Monday, March 16, 2015

Cultural Property Crime on the U.N. Agenda: Upcoming Crime Conference Set to Tackle Heritage Trafficking

When the U.N. Security Council last month adopted a resolution targeting terrorists' ability to raise money, cultural heritage trafficking took a visible spot on the global stage. Now the U.N. Congress on Crime Prevention and Criminal Justice is set to address the topic at its April meeting in Doha, Qatar.

Representatives from Qatar meet with the U.N. Office on Drugs
and Crime in preparation for the Crime Conference in April.
A pre-conference document frames the discussion for next month’s quinquennial gathering of governments and experts in criminal justice. The document cautions, “Trafficking in cultural property and related offences are believed to be a constantly growing sector of criminality, and an increasingly attractive one for national and transnational criminal organizations.”

Conference participants are expected to urge U.N. member states to embrace the International Guidelines for Crime Prevention and Criminal Justice Responses with Respect to Trafficking in Cultural Property and Other Related Offences, adopted by the U.N. General Assembly in October 2014.

The preamble offers straightforward explanations about why the Guidelines were written, and articulates some important clauses:
 Alarmed at the growing involvement of organized criminal groups in all forms and aspects of trafficking in cultural property and related offences, and observing that illicitly trafficked cultural property is increasingly being sold through all kinds of markets, inter alia in auctions, in particular over the Internet, and that such property is being unlawfully excavated and illicitly exported or imported with the facilitation of modern and sophisticated technologies,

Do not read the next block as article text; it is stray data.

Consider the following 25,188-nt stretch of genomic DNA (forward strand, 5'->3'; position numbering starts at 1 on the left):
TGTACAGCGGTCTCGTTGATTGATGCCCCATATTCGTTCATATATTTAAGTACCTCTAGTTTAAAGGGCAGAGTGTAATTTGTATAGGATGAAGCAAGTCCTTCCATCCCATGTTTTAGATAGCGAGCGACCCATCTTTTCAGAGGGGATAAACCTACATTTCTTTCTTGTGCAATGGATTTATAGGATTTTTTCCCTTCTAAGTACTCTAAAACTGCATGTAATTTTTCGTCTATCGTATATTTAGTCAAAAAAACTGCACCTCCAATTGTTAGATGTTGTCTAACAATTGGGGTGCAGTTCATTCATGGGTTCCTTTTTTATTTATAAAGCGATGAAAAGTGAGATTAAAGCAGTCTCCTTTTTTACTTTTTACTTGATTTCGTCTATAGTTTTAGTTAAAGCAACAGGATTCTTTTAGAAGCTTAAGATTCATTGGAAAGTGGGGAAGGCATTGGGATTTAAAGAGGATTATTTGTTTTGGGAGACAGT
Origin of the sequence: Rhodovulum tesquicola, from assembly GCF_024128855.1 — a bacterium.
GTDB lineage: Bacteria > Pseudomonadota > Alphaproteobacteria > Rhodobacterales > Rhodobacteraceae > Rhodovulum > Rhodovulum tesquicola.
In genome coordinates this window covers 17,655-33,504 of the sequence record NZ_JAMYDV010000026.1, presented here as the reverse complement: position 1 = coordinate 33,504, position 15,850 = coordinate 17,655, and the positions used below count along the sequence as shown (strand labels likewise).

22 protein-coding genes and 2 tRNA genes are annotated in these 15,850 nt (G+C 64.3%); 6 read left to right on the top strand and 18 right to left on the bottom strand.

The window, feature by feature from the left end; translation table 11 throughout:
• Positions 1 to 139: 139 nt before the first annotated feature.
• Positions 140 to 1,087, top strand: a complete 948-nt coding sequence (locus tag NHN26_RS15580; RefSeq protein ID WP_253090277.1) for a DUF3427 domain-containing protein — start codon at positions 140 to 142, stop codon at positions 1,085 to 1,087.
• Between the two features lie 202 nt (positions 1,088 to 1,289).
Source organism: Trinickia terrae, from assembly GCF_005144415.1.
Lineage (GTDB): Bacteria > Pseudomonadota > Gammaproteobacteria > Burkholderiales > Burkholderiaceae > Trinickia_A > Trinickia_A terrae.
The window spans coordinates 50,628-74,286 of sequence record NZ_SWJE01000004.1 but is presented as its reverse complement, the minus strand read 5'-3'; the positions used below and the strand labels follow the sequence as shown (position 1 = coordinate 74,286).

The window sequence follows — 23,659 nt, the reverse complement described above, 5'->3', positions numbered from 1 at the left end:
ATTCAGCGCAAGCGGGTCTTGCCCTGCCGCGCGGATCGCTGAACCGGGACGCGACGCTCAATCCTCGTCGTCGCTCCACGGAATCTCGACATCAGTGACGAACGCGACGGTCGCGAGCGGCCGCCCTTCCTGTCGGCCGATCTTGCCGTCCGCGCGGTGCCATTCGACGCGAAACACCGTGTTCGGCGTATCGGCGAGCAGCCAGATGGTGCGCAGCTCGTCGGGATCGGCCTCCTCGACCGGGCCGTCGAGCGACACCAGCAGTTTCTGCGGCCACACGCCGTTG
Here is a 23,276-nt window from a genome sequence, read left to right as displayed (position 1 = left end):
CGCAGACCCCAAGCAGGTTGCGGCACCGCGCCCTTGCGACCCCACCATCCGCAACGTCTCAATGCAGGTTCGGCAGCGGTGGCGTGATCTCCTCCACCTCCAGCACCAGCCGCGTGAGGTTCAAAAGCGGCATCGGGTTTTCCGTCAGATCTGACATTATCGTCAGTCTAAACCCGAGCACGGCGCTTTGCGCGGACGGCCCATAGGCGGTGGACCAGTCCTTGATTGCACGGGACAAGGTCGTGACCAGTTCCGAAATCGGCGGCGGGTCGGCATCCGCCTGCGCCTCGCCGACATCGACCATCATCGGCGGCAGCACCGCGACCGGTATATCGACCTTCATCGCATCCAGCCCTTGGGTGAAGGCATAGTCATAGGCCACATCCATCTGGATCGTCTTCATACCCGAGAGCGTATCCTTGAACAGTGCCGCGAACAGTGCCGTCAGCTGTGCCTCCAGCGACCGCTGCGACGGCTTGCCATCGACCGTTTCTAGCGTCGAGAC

Reiterating the significance of cultural property as part of the common heritage of humankind and as unique and important testimony of the culture and identity of peoples and the necessity of protecting cultural property, and reaffirming in that regard the need to strengthen international cooperation in preventing, prosecuting and punishing all aspects of trafficking in cultural property[.]

The Guidelines promote prevention strategies, criminal justice policies, and methods of international cooperation to combat cultural heritage crime. They range in scope from “improving statistics on import and export of cultural property” to encouraging “the widest possible mutual legal assistance in investigations, prosecutions and judicial proceedings.”

Of significance is the Guidelines’ call to transform perceptions of heritage crime from a novelty offense to a serious criminal enterprise that demands a strong legal response. They recommend that nations
consider criminalizing, as serious offences, acts such as:(a) Trafficking in cultural property;(b) Illicit export and illicit import of cultural property;(c) Theft of cultural property (or consider elevating the offence of ordinary theft to a serious offence when it involves cultural property);(d) Looting of archaeological and cultural sites and/or illicit excavation;(e) Conspiracy or participation in an organized criminal group for trafficking in cultural property and related offences;(f) Laundering, as referred to in article 6 of the Organized Crime Convention, of trafficked cultural property.

The U.N. Convention Against Transnational Organized Crime characterizes a “serious offence” as a crime that is punishable by at least four years in prison.

Further updates about the upcoming U.N. Crime Congress may be found here.

Photo credit: United Nations

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